Related Characters: N. Scott Momaday (speaker)
Page Number: 4
Explanation and Analysis:

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To look upon that landscape in the early morning, with the sun at your back, is to lose the sense of proportion. Your imagination comes to life, and this, you think, is where Creation was begun.

Related Characters: N. Scott Momaday (speaker)
Related Symbols: Rainy Mountain
Page Number: 5
Explanation and Analysis:

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Introduction Quotes

Although my grandmother lived out her long life in the shadow of Rainy Mountain, the immense landscape of the continental interior lay like memory in her blood.

Related Characters: N. Scott Momaday (speaker), Aho
Related Symbols: Rainy Mountain
Page Number: 7
Explanation and Analysis:

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There is a perfect freedom in the mountains, but it belongs to the eagle and the elk, the badger and the bear. The Kiowas reckoned their stature by the distance they could see, and they were bent and blind in the wilderness.

Related Characters: N. Scott Momaday (speaker), The Kiowas
Page Number: 7
Explanation and Analysis:

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My grandmother was there. Without bitterness, and for as long as she lived, she bore a vision of deicide.

Related Characters: N. Scott Momaday (speaker), Aho
Page Number: 10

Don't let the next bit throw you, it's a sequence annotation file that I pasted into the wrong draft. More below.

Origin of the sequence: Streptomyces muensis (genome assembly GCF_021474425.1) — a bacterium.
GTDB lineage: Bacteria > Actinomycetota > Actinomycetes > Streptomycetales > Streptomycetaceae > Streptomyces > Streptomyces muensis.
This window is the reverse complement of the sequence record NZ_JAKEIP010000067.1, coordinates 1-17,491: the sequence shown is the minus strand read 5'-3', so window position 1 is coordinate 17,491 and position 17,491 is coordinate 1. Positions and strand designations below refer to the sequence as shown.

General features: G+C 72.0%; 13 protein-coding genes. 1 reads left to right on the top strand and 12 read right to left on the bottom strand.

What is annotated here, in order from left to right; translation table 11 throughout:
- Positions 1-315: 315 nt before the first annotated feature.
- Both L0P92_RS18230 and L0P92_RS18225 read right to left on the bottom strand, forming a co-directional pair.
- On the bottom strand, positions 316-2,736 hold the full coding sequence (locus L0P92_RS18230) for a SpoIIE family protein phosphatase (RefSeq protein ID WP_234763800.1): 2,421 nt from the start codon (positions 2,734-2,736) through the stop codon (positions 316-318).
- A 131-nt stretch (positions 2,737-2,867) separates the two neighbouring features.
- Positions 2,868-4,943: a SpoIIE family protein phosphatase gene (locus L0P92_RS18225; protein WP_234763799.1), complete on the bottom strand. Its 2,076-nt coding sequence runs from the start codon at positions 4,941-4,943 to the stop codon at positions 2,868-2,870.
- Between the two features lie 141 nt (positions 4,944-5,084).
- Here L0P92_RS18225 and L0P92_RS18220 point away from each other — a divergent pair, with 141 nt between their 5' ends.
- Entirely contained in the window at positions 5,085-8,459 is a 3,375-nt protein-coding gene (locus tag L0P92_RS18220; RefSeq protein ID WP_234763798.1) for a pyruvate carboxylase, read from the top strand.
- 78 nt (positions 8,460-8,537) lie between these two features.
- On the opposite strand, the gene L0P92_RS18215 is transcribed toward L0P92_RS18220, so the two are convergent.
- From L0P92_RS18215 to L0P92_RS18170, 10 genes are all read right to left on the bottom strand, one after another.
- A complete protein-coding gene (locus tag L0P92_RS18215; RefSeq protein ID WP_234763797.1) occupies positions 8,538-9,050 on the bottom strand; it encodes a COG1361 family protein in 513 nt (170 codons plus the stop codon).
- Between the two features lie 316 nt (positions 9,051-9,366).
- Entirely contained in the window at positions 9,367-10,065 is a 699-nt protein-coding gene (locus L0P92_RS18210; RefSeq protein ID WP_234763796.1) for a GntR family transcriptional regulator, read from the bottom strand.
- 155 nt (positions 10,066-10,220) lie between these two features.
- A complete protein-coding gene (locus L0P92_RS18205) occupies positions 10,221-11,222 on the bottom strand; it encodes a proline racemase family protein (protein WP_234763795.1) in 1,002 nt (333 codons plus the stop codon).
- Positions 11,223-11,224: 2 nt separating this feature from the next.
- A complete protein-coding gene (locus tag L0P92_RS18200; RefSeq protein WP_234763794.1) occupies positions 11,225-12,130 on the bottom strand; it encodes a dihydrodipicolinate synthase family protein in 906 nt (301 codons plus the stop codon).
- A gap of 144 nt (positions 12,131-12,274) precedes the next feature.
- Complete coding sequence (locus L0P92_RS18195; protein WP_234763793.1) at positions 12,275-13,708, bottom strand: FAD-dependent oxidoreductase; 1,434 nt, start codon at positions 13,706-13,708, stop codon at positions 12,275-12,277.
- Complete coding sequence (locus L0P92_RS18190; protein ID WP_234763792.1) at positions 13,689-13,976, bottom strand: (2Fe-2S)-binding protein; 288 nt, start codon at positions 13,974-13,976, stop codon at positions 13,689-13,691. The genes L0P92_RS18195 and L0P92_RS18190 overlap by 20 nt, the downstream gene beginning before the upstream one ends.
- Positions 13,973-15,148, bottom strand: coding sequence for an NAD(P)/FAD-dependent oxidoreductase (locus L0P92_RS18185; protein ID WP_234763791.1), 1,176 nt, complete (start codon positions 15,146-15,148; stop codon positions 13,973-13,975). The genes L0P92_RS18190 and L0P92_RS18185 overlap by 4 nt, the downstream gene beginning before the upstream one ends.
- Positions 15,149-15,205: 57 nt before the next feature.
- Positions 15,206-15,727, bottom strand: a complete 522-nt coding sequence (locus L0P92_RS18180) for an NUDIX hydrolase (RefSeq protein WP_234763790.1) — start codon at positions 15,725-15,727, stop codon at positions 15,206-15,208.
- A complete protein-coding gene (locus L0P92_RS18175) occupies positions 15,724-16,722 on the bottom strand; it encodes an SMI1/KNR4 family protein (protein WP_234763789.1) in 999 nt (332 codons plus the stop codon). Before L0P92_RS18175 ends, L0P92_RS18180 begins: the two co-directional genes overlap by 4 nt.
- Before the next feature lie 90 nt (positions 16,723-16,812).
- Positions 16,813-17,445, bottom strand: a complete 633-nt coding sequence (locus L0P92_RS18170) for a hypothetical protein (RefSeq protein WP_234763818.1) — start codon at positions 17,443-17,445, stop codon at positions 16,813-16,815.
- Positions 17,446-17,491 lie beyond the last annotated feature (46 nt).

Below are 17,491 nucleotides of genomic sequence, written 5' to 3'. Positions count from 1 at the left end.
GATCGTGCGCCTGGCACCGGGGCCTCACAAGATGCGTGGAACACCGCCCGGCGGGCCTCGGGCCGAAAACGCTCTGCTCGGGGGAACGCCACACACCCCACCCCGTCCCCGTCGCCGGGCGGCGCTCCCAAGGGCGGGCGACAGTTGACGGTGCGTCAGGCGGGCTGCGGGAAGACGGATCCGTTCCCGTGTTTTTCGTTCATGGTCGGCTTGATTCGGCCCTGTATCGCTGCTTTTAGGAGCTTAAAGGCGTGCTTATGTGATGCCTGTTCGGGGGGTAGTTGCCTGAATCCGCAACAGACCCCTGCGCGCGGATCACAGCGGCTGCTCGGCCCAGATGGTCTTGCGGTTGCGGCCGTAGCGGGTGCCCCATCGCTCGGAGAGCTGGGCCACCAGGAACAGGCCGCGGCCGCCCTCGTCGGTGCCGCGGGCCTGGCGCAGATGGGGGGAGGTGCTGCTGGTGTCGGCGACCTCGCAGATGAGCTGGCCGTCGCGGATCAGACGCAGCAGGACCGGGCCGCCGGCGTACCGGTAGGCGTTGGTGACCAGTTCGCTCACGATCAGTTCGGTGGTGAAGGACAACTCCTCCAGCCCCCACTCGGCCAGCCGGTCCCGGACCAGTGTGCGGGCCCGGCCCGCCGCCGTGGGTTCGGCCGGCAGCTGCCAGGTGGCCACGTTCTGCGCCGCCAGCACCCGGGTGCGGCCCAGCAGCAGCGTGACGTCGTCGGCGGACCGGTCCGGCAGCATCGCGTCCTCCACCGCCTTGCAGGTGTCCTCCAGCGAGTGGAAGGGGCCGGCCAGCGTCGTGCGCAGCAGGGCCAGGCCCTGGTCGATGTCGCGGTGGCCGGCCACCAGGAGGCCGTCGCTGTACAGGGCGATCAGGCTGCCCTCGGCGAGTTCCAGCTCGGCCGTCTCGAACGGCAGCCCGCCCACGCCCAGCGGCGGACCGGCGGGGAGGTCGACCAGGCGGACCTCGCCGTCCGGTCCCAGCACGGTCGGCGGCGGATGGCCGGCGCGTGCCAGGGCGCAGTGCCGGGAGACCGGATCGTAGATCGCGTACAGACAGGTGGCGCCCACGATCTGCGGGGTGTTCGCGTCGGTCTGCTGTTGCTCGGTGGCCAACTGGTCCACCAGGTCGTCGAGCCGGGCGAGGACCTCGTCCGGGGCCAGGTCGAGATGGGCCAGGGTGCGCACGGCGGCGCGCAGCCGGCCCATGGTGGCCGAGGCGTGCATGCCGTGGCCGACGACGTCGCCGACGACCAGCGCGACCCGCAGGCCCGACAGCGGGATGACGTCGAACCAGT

Explanation and Analysis:

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Their wives and daughters served them well. The women might indulge themselves; gossip was at once the mark and compensation of their servitude. They made loud and elaborate talk among themselves, full of jest and gesture, fright and false alarm.

Related Characters: N. Scott Momaday (speaker), Aho
Page Number: 11-12
Explanation and Analysis:

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The Setting Out Quotes

There was a great holiness all about in the room, as if an old person had died there or a child had been born.

Related Characters: N. Scott Momaday, Tai-me
Page Number: 37
Explanation and Analysis:

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The Closing In Quotes

Once in his life a man ought to concentrate his mind upon the remembered earth, I believe. He ought to give himself up to a particular landscape in his experience, to look at it from as many angles as he can, to wonder about it, to dwell upon it. He ought to imagine that he touches it with his hands at every season and listens to the sounds that are made upon it. He ought to imagine the creatures there and all the faintest motions of the wind. He ought to recollect the glare of noon and all the colors of the dawn and dusk.